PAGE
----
why do we have only two seasons in the philippines


The Philippines sit across the, making dangerous storms from July through October. These are especially hazardous for northern and eastern
and the and regions, but Manila gets devastated periodically as well. [ Bagyo is the Filipino term to any in the Philippine Islands. From the statistics gathered by PAGASA from 1948 to 2004, around an average of 28 storms and/or typhoons per year enter the PAR (Philippine Area of Responsibility) the designated area assigned to PAGASA to monitor during weather disturbances. Those that made landfall or crossed the Philippines, the average was nine per year. In 1993, a record 19 typhoons made landfall in the country making it the most in one year. The fewest per year were 4 during the years 1955, 1958, 1992 and 1997. PAGASA categorises typhoons into five types according to wind speed.


Once a tropical cyclone enters the PAR, regardless of strength, it is given a for identification purposes by the media, government, and the general public. For the past ten years, the Philippines has experienced a number of extremely damaging tropical cyclones, particularly typhoons with more than 20Pkm/h (12Pmph; 11Pkn; 5. 6Pm/s) of sustained winds. Because of this, the Super Typhoon ( STY ) category with more than 220Pkm/h (140Pmph; 120Pkn; 61Pm/s) maximum sustained winds was officially adopted by the PAGASA. However, according to different stakeholders, the extensive and devastating damages caused by strong typhoons such as Typhoon Yolanda in 2013 made the fourlevel warning system inadequate. As you may know, the Philippines is located near the equator of the earth. The equator has no seasons due to getting virtually the exact same sun exposure.


As you may know, the Philippines is located near the equator of the earth. The equator has no seasons due to getting virtually the exact same sun exposure year long. The Philippines are just a few hundred miles from the equator hence having a similar climate. The Philippines don t really get that cold, it just stays hot all year. This is also due to the same reason why the equator stays the same temperature. Also, the ocean plays a vital roll in keeping the temperatures the same with its mild breeze. The only difference is that the Philippines gets just a little more sun in the summer and a little less sun in the winter. The sun exposure length is slightly less in the winter than in the summer so this means that the temperature will be slightly less in the winter than in the summer.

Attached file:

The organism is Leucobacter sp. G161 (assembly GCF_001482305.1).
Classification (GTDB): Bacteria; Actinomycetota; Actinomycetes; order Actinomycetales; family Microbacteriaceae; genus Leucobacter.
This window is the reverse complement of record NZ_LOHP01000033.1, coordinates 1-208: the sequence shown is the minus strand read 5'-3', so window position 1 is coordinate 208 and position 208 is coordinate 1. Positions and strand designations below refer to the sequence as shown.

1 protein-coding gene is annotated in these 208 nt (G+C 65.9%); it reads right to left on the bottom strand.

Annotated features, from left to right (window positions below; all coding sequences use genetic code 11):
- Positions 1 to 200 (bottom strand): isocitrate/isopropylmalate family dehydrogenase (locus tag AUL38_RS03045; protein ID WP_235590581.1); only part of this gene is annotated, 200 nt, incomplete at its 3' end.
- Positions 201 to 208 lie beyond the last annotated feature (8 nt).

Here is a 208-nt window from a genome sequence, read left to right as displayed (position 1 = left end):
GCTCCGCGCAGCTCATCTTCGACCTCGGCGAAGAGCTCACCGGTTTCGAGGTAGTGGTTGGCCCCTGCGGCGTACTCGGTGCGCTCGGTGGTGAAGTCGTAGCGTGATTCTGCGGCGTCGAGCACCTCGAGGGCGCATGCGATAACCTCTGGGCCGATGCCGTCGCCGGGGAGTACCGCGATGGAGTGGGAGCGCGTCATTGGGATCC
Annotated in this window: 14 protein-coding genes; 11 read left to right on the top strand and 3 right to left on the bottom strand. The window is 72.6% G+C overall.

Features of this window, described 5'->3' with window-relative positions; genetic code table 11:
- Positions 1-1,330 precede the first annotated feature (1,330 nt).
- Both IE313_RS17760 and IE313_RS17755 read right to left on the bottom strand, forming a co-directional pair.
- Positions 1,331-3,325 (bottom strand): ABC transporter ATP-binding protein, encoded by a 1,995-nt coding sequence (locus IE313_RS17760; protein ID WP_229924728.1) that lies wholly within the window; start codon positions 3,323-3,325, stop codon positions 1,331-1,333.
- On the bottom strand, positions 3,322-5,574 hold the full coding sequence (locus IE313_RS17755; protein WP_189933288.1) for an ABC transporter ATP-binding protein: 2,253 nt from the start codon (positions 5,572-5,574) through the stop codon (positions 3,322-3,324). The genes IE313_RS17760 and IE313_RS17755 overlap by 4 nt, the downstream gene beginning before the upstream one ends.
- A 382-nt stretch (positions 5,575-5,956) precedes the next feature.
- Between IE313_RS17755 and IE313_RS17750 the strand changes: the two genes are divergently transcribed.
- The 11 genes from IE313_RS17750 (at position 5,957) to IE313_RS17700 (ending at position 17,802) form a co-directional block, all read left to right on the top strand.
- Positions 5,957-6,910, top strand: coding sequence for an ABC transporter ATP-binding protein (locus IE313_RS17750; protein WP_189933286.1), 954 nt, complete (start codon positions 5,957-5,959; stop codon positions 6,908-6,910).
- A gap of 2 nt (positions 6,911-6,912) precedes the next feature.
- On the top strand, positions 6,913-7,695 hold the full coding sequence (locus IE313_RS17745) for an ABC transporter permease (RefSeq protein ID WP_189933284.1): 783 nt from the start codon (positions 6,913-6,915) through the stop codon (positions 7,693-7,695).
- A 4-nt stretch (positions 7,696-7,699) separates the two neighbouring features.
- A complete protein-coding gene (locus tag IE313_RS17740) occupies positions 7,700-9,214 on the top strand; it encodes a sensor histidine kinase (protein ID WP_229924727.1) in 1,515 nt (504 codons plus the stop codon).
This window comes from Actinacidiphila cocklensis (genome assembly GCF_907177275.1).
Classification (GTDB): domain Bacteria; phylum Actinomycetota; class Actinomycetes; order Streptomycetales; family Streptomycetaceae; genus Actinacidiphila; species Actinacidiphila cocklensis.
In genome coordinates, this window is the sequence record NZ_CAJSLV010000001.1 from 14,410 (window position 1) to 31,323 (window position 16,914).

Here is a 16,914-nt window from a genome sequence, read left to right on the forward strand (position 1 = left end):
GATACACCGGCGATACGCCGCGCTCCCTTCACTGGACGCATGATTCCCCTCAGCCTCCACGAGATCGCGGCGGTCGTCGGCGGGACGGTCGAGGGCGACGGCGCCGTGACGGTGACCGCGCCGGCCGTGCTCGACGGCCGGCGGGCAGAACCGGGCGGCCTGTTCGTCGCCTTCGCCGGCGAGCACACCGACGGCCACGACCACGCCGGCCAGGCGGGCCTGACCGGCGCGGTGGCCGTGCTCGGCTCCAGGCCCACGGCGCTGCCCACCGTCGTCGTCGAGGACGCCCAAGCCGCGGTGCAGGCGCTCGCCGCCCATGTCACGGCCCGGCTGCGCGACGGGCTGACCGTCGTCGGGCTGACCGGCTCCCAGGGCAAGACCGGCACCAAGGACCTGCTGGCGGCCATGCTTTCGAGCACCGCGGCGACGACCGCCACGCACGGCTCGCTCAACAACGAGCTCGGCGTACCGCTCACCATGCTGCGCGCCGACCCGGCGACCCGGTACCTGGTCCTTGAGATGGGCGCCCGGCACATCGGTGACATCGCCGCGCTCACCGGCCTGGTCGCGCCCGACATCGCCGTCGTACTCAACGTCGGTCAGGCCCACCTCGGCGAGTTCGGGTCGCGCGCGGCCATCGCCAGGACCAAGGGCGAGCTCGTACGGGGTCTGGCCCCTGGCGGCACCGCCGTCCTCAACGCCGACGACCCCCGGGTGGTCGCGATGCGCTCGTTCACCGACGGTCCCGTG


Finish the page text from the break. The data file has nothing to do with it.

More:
There is approximately a five degree difference between summer highs and winter highs. Actually the Philippine seasons are dry and wet or Monsoon as some people call it. The month that has the highest average temperature is April with an average high of 93 degrees F and approximately 32-35 degrees C. May through October is really wet in the Philippines with over 60 inches or rain in that period. December through April stays relatively dry with the occasional shower in December. Temperatures in the Philippines normally stay between 93 for the Summer high and 71 for the winter low. Not much variance at all. To wrap it up, the Philippines has tow seasons Dry and Wet. Fluctuations of temperatures during the year are so small that they are barely note-worthy.

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